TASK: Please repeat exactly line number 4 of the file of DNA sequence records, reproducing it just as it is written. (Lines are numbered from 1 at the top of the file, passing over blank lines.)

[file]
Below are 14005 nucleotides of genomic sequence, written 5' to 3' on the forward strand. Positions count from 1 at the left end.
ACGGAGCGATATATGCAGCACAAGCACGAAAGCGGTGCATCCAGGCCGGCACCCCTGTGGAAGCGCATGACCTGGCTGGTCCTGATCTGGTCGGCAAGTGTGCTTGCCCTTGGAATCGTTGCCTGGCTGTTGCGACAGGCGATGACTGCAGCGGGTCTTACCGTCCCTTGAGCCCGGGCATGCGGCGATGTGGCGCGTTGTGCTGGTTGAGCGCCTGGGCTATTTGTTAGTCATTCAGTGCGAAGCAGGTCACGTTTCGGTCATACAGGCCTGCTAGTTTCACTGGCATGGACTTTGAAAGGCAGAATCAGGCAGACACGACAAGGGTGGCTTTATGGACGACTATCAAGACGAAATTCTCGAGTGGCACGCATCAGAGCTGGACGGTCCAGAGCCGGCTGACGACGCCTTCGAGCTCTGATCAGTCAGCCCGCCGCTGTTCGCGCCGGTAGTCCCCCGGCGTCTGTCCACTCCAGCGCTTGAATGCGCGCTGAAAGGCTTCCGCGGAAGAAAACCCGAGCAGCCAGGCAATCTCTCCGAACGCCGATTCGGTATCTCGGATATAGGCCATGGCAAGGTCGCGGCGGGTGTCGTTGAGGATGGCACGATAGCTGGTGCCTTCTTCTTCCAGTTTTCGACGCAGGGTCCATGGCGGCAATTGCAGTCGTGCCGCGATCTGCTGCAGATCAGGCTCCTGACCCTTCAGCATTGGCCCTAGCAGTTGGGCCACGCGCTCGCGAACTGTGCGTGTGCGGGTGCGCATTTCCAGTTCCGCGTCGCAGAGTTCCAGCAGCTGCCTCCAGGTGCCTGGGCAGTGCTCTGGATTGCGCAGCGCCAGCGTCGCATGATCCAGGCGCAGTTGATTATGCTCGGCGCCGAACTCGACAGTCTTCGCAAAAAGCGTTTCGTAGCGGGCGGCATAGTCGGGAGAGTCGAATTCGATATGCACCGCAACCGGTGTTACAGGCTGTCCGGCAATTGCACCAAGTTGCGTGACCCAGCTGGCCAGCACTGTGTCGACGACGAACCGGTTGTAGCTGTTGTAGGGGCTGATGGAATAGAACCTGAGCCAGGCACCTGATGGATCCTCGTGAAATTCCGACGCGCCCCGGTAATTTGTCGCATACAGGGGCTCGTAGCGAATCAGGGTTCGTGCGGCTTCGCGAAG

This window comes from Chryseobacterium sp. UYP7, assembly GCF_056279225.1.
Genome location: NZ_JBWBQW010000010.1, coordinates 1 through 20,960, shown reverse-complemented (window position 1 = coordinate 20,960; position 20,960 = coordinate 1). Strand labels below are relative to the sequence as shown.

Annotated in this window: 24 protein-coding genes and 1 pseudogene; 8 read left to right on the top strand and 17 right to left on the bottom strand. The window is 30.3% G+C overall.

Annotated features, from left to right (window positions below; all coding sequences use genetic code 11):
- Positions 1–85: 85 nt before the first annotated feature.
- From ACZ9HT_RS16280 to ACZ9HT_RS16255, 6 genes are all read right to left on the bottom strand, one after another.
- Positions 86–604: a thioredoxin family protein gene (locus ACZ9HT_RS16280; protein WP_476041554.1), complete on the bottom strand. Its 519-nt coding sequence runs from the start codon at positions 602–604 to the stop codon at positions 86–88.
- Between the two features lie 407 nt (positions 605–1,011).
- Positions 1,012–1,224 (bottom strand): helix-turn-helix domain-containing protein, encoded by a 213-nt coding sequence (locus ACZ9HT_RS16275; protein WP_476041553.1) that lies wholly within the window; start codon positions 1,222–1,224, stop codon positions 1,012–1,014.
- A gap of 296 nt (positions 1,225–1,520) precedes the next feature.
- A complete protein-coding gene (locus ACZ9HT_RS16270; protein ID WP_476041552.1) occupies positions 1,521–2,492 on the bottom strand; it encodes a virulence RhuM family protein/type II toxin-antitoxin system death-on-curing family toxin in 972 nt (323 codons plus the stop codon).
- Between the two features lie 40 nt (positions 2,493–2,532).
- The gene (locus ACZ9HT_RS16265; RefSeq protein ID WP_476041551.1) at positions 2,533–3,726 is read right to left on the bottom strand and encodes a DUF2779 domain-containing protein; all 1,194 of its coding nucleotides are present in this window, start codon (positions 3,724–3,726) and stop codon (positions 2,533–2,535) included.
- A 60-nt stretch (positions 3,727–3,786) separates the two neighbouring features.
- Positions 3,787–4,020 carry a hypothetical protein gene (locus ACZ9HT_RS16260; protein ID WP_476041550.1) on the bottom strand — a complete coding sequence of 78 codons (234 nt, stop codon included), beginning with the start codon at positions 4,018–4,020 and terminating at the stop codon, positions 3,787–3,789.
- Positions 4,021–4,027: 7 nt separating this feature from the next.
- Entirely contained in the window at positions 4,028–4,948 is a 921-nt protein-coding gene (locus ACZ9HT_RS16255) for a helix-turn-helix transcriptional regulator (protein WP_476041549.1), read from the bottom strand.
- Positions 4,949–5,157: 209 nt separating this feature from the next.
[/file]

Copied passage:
Genome location: NZ_JBWBQW010000010.1, coordinates 1 through 20,960, shown reverse-complemented (window position 1 = coordinate 20,960; position 20,960 = coordinate 1). Strand labels below are relative to the sequence as shown.